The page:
Tag Archives: Great Auk

The Great Auk by Moonlight

The Great Auk by Moonlight

A change of pace from thoughts of blizzards and nor’easters. Today while organizing photos for my upcoming lecture programs, I came across this funny random photo never posted. Read more about Nathan Wilson’s Great Auk sculpture and the extinct bird that inspired the installation at the Paint Factory this past summer here.

BEAUTIFUL AND ATMOSPHERIC FOG DESCENDING OVER EASTERN POINT

FV Endeavor in the Foggy Sunset

Heading out to photograph wild creatures, I found fog, too. Beginning in the afternoon and lasting into sunset, waves and ribbons of fog enveloped the east end of Gloucester until only shapes and silhouettes were visible.

Fog Ribbons and FV Endeavor

A wedding reception was underway at the Yacht Club, lots of folks were out watching the setting sun, and a photo shoot was taking place on the Dogbar. Returning home, Niles Beach and Ten Pound Island were even more shrouded in fog. Final stop was the Paint Factory to catch the last glimmer of light. Looking towards Ten Pound Island from the Paint Factory, in the last Instagram you can see the sliver of a crescent moon.

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Great Auk #foggynight #gloucesterma

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Paint Factory #foggynight #gloucesterma

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Ten Pound Island #foggynight #gloucesterma

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THE GREAT AUK AT THE PAINT FACTORY! AND PIPING PLOVER DAY 28 UPDATE

The Great Auk was an extraordinary seabird that was driven to extinction in the mid- 19th century. What made it so extraordinary was its ability to dive great depths and swim as fast as the fish it caught. The Auk’s amazing abilities were also its downfall. The same wings and webbed feet that propelled it through water with tremendous speed and agility evolved so that over time, the wings shrank. The bird became flightless and its feet unable to navigate well on land. Ten months out of the year when the Auk lived entirely on the sea this was not a problem but during the breeding season, the Great Auk would return to the rocky shore of its birth to find its life mate and deposit a single egg. Both male and female took turns incubating the egg with their large feet. During the two month period on land, the birds were slaughtered by the tens of thousands. The oily skin of the Great Auk that allowed it to float on the surface of the water and live on the sea was used for oil lamps, the warm downy feathers for quilts and pillows, and its meat eaten by hungry settlers and fishermen.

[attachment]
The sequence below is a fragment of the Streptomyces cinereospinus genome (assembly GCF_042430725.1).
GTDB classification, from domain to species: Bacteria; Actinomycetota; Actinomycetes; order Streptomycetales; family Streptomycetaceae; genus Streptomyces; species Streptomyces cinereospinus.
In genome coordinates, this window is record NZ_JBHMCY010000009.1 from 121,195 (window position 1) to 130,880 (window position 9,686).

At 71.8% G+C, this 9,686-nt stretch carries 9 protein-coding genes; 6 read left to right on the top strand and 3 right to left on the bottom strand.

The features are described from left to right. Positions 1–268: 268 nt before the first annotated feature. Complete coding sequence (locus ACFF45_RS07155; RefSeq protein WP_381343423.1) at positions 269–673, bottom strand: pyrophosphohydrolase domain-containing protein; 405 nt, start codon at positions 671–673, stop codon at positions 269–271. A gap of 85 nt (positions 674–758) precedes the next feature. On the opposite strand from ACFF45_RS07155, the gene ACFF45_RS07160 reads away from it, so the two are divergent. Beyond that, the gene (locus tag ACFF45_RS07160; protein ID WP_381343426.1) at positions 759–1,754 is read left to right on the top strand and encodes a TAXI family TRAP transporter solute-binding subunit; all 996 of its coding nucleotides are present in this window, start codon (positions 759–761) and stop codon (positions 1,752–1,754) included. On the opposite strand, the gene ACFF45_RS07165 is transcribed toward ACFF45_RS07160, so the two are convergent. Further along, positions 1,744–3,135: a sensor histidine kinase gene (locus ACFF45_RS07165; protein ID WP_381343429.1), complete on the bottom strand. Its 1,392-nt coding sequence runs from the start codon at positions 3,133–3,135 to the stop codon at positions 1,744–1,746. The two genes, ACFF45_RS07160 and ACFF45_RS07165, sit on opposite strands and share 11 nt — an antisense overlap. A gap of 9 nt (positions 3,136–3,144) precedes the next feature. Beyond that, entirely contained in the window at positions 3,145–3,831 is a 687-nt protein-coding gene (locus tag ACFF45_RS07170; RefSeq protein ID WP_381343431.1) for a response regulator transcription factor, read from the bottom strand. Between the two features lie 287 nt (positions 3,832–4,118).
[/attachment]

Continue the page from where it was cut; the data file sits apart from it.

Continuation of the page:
The Great Auk and very tragic story of its long, painful extinction has captured the imagination of Nathan Thomas Wilson, the first Goetemann Artist Residency Fellowship award recipient. Working on the grounds of the Paint Factory and in partnership with Ocean Alliance, Nathan is creating a twice-life size interpretation of the Great Auk (the Great Auk ranged in height from approximately 27 to 35 inches). Nathan’s Auk is made from plastic pollution and debris scavenged along the shore, created with the goal of highlighting the devastating effect pollution is having on all living creatures.

Great Auk in progress. Head to arrive soon–Nathan is casting the head off site as it will have a lighting component.

Nathan is giving a talk on the 25th of July. Go to his facebook page for details about the talk and for more about Nathan.

No two eggs alike – Great Auk eggs were unusual in that each egg was uniquely patterned to allow easy identification by the brooding parents.

Great Auk nesting habitat.

Day 28: Little Chick is growing beautifully, developing and honing a range of defensive skills. With each passing day, he can feed longer, run faster, and stay in a position of perfect stillness for greater and greater periods of time. Still though, only very short little five- to six-foot run-hop-airbore flutters have been observed by the PiPl monitors.

Twenty-eight-day old Piping Plover shown with a small sample of the plastic pollution found daily on Good harbor Beach. The plastic debris litters GHB every morning before Gloucester’s hard working DPW and trash-piker-uppers arrive to clean up the mess left by beach goers the day before.